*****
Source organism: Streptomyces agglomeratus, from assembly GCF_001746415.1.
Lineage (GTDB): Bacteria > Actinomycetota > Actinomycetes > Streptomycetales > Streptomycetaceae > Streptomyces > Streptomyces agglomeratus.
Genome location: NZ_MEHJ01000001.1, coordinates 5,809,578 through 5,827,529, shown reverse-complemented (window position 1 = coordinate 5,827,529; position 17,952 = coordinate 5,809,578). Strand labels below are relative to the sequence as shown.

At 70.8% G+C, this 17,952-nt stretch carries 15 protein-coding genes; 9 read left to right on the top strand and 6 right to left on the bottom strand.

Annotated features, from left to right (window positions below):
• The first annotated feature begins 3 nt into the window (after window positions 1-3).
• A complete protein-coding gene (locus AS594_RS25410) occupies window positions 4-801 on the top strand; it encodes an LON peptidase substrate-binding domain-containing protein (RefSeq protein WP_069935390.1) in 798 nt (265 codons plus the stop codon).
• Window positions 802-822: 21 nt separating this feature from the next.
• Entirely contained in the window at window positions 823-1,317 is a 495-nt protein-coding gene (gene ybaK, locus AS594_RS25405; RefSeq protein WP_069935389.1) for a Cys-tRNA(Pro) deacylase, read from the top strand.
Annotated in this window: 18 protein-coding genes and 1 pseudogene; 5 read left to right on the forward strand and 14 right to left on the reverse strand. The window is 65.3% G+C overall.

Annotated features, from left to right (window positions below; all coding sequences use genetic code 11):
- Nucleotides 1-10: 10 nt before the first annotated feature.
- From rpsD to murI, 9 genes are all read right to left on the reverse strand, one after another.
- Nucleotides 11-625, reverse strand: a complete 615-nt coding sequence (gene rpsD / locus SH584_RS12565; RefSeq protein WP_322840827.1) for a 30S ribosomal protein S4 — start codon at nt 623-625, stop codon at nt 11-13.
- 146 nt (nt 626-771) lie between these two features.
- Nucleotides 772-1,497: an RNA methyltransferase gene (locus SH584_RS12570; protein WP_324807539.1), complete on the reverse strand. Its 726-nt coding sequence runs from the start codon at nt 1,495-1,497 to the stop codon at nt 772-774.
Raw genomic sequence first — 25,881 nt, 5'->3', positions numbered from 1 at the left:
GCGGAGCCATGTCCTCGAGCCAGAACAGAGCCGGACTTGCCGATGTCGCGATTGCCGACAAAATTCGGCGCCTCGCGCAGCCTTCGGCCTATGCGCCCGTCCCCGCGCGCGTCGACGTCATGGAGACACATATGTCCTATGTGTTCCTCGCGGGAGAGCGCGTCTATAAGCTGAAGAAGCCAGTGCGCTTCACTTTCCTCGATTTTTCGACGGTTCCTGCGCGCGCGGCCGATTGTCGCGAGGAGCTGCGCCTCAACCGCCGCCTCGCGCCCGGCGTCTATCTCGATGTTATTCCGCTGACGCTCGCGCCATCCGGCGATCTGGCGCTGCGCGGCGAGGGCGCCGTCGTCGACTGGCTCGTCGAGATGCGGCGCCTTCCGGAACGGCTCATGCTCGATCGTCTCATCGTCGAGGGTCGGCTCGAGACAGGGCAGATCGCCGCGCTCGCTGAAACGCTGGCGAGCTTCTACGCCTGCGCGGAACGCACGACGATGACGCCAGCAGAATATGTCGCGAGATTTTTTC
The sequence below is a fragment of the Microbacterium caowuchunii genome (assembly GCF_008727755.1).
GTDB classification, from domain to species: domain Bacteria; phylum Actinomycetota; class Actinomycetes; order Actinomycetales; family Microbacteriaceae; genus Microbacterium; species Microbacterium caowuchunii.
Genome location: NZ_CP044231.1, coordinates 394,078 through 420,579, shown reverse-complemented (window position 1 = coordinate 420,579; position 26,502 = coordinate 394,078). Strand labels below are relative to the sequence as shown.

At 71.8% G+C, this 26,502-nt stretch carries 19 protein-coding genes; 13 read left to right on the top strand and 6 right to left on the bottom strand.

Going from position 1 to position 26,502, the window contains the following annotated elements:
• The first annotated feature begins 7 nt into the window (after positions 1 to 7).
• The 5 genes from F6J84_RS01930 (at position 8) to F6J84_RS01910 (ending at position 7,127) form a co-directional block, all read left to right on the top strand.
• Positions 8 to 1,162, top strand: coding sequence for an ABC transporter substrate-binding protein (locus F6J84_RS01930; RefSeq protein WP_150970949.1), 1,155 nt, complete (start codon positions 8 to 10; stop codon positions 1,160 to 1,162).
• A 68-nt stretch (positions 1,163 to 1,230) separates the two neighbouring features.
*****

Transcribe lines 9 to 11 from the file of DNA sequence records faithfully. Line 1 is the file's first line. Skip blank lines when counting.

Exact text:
• Entirely contained in the window at window positions 823-1,317 is a 495-nt protein-coding gene (gene ybaK, locus AS594_RS25405; RefSeq protein WP_069935389.1) for a Cys-tRNA(Pro) deacylase, read from the top strand.
Annotated in this window: 18 protein-coding genes and 1 pseudogene; 5 read left to right on the forward strand and 14 right to left on the reverse strand. The window is 65.3% G+C overall.

Annotated features, from left to right (window positions below; all coding sequences use genetic code 11):